On 22-24 March, Washington hosted a conference of sixty-eight nations intent on combating Daesh. In the concluding declaration, the enormous group directed most of their recommendations toward means of fighting Daesh in Syria and Iraq but provided little comment on its presence beyond there specifically. In one sentence, the NUG was praised for its efforts in combating Daesh in Afghanistan.
Notably absent from the conference was Russia. Moscow, due to host its own conference on combating Daesh in south central Asia, has however extended an invitation to Washington. Though topically relevant to the US-led coalition in Afghanistan, representatives of the US government have categorically declined the invitation citing uncertainty of the meeting’s agenda.
Regarding Daesh in Afghanistan, both of these major international meetings are missing key components required to solve the security dilemma. NUG and coalition forces tasked with building the capabilities and legitimacy of the Afghan state, thus negating the rise of the Taliban and subsequent elements of Daesh, continue to be denied the capacity to accomplish their goals.
Initially coalition led capacity building initiatives did much to empower local governors lending itself to the short term stability witnessed post-invasion. This however handicapped elements of the national government and its ability to regulate often fractured provincial governments. Since 2001, coalition forces and their supporting governments have continued to inadequately support elements of the national government towards its ability to secure the state and gain legitimacy in the eyes of residents beyond Kabul.
Though very different in its desired ends, the Pakistani government has simultaneously executed this policy with Afghan groups outside the Afghan government, most notably the mujahadeen of the 1980s and the Taliban of the 1990s. Even throughout the post 9/11 conflict in Afghanistan, the Pakistani state has pursued provincial interests at the expense of the national government in Kabul by supporting political vacuums to accommodate militant groups aligned with Pakistani regional interests.
Limited in support from its inception, the Afghan national government continues to lose patronage from wealthy countries abroad whose backing is conditioned on repatriation of Afghan refugees. Rather than understanding the domestic ramifications of Afghan insecurity abroad via Daesh, EU countries primarily see an Afghan threat coming financially from a burdensome multitude of Afghan refugees. Before refugees can be successfully welcomed home, support must exist to secure their arrival.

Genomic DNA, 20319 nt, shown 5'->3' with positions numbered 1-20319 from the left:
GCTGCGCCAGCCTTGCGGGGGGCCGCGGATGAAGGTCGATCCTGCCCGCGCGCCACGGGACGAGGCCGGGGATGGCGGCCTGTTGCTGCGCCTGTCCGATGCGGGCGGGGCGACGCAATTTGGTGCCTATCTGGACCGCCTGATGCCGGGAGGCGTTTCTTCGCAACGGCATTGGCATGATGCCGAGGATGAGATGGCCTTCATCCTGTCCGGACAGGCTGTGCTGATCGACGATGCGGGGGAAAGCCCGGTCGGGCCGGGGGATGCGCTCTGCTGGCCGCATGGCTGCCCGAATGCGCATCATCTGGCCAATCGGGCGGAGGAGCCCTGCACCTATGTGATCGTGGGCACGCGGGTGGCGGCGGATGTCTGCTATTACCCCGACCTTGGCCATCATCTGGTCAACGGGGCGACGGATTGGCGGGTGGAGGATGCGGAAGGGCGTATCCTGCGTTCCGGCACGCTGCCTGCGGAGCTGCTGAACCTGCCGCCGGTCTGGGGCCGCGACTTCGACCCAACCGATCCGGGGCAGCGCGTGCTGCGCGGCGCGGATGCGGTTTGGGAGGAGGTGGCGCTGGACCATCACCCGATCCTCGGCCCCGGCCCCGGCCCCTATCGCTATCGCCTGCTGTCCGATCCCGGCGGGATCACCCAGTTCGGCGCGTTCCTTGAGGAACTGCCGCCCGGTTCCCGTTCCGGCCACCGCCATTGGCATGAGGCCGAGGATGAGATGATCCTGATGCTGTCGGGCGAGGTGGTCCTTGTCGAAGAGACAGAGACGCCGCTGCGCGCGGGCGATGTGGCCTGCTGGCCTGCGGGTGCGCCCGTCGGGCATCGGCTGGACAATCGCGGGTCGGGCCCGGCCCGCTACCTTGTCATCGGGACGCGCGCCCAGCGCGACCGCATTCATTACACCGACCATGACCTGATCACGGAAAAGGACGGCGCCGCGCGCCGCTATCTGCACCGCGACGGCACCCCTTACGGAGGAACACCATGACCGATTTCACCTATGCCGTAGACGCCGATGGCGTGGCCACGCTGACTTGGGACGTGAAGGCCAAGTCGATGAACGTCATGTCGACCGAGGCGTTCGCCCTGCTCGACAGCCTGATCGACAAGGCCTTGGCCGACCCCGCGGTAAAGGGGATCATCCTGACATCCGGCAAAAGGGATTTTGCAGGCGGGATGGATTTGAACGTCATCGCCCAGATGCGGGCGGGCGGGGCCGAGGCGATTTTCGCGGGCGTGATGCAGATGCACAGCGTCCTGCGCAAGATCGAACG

As thoughtful as conferences regarding the rise of Daesh in Afghanistan maybe, excluding influential actors and abstaining for political manoeuvring does little to accomplish the intended goals. While Washington and Moscow have every reason to suspect one another of ulterior motives, Kabul is right to send delegations to both.
Everyone involved should be concerned about the rise of Daesh in Afghanistan, not because the threat to them is currently real, but rather because if Afghan security continues to crumble, the threat will be allowed to actualize itself. Good governance is the solution to this, and it must come from the internationally recognized government in Kabul.
If provincial autonomy is the correct answer to Afghanistan’s governing woes- that decision must be made by Kabul. It is that power which must be ceded by the national government, not provided by outside patrons. When many mouths are fed by many hands, there is no reason for unity. But potentially, when one hands feeds the many mouths, the many competing Afghan factions will see that they are all united in the same goal.
(The author is a political analyst from the University of Chicago. He can be reached at e-mail email@example.com)